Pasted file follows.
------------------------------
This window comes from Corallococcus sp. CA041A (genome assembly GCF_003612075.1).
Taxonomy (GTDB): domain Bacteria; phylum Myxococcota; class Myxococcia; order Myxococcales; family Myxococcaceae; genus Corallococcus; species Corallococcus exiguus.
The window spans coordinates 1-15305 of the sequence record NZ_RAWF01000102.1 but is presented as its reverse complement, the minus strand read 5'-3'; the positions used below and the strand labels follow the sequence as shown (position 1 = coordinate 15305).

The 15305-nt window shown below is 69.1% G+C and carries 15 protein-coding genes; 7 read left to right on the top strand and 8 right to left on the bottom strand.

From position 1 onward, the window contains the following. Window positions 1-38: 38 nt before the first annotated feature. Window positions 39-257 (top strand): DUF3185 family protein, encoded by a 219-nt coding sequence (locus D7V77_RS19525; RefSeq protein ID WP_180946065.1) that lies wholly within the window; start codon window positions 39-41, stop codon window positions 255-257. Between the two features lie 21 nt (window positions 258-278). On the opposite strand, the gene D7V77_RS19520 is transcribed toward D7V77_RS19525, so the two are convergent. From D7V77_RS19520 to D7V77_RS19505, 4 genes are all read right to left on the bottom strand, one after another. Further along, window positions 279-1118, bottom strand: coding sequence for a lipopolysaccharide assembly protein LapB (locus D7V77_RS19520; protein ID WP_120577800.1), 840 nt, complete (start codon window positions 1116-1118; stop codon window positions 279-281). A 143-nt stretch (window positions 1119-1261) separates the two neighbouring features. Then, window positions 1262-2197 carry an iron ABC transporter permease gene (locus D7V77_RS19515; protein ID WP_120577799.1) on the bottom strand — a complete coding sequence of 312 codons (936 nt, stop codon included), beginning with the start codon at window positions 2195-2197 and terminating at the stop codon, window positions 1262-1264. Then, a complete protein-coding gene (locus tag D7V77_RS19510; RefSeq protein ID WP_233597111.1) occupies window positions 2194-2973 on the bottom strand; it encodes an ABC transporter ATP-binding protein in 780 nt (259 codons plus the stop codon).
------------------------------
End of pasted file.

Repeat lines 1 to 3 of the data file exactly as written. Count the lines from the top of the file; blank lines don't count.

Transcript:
This window comes from Corallococcus sp. CA041A (genome assembly GCF_003612075.1).
Taxonomy (GTDB): domain Bacteria; phylum Myxococcota; class Myxococcia; order Myxococcales; family Myxococcaceae; genus Corallococcus; species Corallococcus exiguus.
The window spans coordinates 1-15305 of the sequence record NZ_RAWF01000102.1 but is presented as its reverse complement, the minus strand read 5'-3'; the positions used below and the strand labels follow the sequence as shown (position 1 = coordinate 15305).